Teaser trailer: The Rover
10 years following a worldwide economic collapse, a man will go to any lengths to take back the one thing that still matters to him.PT1M14S http://www.canberratimes.com.au/action/externalEmbeddedPlayer?id=d-36oxl 620 349 April 15, 2014
Two Australian films – the new hard-core drama from Animal Kingdom director David Michod and an indigenous story from Ten Canoes director Rolf de Heer – will screen in the official selection at the iconic Cannes Film Festival.
David Michod's The Rover, which stars Twilight heart-throb Robert Pattinson alongside Guy Pearce, is a story of revenge and pursuit set in a dystopian future where the western economic system has collapsed and social structures and restraints have given way to lawlessness. Pearce plays a disaffected drifter who, while tracking down a gang that has stolen his car, forms an alliance with Pattinson's naïve gang member. It has been selected as one of the festival's three midnight screenings.
Rolf de Heer and David Gulpilil on the set of Charlie's Country. Photo: Matt Nettheim
Rolf de Heer's Charlie's Country is the third film in his trilogy of indigenous stories made with actor David Gulpilil; it was preceded by The Tracker (2002) and Ten Canoes, which was screened as part of the edgy Un Certain Regard section of the festival in 2006 and won a special jury prize. Charlie's Country features Gulpilil as an elder who takes a stand on behalf of his community.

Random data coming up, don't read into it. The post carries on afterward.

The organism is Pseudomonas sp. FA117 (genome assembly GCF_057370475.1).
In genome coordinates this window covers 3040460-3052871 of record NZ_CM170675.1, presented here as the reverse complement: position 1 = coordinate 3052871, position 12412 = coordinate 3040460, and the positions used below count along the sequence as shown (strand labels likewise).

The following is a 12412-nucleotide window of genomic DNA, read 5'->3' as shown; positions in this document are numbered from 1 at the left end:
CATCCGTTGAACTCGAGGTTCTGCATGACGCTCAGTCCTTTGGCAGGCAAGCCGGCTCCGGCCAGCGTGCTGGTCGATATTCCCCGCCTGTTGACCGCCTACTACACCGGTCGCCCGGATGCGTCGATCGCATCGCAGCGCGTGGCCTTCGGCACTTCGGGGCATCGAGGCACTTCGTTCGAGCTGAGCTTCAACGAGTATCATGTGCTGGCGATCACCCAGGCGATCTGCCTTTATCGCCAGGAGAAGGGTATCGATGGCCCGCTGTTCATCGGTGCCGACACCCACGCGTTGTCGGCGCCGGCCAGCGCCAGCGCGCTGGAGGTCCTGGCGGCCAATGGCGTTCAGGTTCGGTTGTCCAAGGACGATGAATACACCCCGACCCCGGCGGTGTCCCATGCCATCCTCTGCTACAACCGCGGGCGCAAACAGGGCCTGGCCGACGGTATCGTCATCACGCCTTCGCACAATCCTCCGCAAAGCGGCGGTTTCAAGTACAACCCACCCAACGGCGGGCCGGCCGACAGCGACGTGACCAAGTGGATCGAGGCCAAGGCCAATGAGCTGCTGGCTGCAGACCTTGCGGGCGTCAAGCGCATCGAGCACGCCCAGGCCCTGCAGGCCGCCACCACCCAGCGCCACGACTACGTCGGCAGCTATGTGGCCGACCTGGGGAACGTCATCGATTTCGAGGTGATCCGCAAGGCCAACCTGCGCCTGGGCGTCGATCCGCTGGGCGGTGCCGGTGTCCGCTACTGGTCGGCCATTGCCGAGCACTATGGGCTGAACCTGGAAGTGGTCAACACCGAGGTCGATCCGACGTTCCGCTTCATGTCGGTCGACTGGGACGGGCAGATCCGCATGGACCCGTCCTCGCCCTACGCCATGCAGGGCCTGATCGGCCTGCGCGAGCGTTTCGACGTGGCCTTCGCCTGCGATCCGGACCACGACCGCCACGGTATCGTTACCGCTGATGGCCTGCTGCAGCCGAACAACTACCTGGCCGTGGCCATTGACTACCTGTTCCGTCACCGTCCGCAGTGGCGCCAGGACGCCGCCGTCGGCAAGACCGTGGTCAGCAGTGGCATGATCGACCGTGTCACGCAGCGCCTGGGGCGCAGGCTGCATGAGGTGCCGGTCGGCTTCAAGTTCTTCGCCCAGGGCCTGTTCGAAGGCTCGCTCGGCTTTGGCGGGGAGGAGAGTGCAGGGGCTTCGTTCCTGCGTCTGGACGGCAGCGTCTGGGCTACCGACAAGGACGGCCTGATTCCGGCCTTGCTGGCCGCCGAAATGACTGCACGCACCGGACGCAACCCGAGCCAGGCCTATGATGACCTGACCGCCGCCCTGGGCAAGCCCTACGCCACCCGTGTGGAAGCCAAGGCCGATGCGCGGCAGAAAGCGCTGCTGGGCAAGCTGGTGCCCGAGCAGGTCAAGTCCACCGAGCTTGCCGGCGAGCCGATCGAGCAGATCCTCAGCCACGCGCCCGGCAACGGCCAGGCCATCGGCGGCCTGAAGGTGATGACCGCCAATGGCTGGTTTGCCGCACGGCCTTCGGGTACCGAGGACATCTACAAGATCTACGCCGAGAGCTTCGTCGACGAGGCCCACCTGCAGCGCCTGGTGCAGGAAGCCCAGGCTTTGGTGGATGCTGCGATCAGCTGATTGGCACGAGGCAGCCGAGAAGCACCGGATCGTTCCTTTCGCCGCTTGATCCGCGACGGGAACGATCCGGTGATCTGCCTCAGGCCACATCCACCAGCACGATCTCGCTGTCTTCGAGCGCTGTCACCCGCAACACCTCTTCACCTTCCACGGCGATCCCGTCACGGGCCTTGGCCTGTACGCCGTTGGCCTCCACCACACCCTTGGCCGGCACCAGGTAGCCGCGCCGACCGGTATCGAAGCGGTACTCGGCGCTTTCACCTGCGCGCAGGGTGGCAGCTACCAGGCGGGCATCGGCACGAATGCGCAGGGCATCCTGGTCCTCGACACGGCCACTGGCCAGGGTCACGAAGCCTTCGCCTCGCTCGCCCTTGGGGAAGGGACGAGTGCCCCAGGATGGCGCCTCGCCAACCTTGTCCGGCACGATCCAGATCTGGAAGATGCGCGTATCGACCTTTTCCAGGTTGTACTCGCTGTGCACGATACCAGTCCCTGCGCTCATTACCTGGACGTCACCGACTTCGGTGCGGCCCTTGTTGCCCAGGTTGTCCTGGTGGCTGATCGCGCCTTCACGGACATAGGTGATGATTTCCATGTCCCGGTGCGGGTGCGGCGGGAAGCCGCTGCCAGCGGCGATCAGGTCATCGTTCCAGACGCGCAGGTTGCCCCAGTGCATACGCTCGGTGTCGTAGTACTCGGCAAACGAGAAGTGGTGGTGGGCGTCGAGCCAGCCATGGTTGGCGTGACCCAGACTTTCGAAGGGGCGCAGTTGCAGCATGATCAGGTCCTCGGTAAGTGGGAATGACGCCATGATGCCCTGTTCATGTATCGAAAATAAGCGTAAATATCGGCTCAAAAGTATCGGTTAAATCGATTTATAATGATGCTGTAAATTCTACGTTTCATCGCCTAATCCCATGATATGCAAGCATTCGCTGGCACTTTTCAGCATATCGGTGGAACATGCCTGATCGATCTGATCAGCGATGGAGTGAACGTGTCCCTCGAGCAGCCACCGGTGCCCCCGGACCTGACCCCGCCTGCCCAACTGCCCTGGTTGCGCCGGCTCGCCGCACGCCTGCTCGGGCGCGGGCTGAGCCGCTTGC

At a press conference in Paris on Thursday, Cannes supremo Thierry Fremaux said that 1800 films from 28 countries had been considered for the festival, which takes place over 11 days in May. New Zealand-born film-maker Jane Campion, whose film The Piano shared the festival's top prize, the Palme D'Or, in 1993, will head the jury considering 18 films in competition. A further 31 films will be shown in Un Certain Regard and out-of-competition slots.
Other hotly-awaited films on the programme announced on Thursday include cult star Ryan Gosling's directorial debut Lost River; the Hollywood satire Map of the Stars by David Cronenberg; New Wave icon Jean-Luc Godard, now 83 years old, has made a new film called Goodbye to Language; while the British left-wing veteran Ken Loach, 78, will be presenting what is billed as his last film, Jimmy's Hall, which is about an Irish political activist. Further highlights include Michel Hazanavicius's follow-up to The Artist, The Search, stars Hazanavicius's wife Berenice Bejo, and Annette Bening in a story set in Chechnya.
David Michod's film The Rover will screen as part of the official selection of the Cannes Film Festival. Photo: Quentin Jones
The Australian presence will be further boosted by the festival's opening night film, announced last month: Grace of Monaco, starring Nicole Kidman as the Hollywood star who became Princess Grace. Director Olivier Dahan, who also made the Oscar-winning La Vie en Rose about Edith Piaf, has been in a well-publicised dispute with producer Harvey Weinstein over the final cut of the film. Thierry Fremaux told the press that the film would be screened at the 67th Cannes Film Festival "as the director intended".